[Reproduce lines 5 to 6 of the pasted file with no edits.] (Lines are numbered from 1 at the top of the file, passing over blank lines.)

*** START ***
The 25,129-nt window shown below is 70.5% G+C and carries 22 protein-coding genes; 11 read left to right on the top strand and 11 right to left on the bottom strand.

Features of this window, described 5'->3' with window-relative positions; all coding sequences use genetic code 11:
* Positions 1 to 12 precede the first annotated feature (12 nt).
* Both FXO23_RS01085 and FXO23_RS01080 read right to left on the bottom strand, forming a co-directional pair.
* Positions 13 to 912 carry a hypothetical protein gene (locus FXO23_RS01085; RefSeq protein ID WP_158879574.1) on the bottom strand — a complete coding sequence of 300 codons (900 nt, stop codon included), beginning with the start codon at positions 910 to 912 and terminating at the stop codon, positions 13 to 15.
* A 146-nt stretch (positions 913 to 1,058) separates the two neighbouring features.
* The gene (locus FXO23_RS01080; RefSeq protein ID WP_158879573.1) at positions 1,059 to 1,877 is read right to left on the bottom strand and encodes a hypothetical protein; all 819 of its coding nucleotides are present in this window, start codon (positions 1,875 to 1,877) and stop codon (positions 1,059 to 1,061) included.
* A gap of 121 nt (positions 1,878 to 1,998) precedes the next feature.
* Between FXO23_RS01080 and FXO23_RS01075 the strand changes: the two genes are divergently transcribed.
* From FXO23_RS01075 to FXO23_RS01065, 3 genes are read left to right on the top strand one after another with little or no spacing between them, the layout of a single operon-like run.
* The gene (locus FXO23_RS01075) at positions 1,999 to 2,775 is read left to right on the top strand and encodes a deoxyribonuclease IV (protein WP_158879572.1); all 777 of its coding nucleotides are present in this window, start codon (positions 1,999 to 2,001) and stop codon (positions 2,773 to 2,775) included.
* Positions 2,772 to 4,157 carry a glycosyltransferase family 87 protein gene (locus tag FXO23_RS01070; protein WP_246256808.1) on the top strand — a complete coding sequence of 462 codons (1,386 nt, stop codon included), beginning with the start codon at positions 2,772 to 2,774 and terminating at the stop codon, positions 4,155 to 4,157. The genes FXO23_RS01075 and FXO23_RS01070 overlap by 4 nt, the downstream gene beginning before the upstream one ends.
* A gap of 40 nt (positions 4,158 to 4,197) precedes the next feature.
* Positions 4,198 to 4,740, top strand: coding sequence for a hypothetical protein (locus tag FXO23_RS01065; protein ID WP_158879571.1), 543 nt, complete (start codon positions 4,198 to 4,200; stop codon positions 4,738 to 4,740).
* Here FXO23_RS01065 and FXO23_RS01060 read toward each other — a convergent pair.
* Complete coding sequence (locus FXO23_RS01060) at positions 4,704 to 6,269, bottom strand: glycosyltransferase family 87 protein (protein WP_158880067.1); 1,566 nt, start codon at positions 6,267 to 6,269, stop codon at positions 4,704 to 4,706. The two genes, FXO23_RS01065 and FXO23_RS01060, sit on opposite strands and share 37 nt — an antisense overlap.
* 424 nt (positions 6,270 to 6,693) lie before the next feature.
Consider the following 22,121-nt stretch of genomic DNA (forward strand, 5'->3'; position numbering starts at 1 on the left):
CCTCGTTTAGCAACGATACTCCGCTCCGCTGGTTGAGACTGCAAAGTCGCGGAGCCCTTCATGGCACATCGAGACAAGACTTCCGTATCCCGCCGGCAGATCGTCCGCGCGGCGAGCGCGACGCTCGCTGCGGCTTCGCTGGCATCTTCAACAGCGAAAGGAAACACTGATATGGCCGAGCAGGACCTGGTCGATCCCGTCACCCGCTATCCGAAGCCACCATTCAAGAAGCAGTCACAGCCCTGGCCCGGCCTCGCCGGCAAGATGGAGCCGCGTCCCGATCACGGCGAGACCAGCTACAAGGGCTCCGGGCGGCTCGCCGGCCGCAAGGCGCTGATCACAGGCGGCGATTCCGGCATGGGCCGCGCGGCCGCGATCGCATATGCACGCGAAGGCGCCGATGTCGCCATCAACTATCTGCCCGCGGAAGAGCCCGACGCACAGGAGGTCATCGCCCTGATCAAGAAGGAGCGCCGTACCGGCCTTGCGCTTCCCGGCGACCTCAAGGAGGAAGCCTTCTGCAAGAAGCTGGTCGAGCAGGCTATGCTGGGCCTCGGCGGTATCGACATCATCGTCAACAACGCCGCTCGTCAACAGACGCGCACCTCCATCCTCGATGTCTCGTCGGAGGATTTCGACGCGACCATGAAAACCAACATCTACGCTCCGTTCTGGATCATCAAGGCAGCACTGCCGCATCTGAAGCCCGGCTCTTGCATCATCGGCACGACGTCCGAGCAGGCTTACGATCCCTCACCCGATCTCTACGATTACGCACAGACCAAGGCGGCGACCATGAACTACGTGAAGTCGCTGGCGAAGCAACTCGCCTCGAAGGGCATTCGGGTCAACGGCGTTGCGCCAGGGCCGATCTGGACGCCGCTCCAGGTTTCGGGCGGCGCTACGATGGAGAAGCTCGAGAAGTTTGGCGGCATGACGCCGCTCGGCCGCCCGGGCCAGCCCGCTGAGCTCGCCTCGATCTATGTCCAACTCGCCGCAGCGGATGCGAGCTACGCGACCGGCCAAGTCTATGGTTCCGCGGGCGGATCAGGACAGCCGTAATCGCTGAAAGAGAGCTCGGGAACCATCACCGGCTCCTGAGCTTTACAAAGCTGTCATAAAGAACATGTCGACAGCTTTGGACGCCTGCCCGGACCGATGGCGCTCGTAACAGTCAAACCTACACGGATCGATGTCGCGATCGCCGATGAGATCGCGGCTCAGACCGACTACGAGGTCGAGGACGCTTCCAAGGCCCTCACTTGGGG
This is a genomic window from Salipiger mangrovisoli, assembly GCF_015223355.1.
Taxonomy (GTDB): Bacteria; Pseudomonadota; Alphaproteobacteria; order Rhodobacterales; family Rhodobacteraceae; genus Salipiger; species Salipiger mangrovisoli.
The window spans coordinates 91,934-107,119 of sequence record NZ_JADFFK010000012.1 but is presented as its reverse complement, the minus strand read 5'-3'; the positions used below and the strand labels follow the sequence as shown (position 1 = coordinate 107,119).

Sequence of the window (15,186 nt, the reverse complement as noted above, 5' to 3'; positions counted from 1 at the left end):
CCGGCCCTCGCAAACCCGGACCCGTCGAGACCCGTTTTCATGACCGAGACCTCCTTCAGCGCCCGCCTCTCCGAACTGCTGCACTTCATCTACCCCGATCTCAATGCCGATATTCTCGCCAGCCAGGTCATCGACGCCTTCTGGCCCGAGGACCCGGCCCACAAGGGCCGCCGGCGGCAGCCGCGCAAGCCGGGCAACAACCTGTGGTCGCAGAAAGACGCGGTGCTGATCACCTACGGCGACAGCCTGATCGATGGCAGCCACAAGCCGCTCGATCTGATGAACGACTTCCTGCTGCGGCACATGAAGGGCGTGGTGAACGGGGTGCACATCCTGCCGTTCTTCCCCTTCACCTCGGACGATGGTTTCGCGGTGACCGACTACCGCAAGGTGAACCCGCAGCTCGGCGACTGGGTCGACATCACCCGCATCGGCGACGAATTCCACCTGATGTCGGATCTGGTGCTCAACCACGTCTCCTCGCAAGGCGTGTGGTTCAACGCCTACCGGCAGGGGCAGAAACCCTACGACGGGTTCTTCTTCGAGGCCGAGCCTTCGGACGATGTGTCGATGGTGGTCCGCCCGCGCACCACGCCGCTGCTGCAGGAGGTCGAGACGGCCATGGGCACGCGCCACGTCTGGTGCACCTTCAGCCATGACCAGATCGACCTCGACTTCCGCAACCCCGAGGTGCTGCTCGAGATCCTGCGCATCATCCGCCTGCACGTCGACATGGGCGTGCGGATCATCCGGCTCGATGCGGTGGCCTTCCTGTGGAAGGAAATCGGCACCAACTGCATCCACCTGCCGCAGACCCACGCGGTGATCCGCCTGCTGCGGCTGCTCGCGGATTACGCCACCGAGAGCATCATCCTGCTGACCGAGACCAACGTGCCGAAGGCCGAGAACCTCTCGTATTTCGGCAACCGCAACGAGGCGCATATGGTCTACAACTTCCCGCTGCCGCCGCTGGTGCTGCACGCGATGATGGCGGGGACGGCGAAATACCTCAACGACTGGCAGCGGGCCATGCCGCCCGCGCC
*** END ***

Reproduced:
* Positions 13 to 912 carry a hypothetical protein gene (locus FXO23_RS01085; RefSeq protein ID WP_158879574.1) on the bottom strand — a complete coding sequence of 300 codons (900 nt, stop codon included), beginning with the start codon at positions 910 to 912 and terminating at the stop codon, positions 13 to 15.
* A 146-nt stretch (positions 913 to 1,058) separates the two neighbouring features.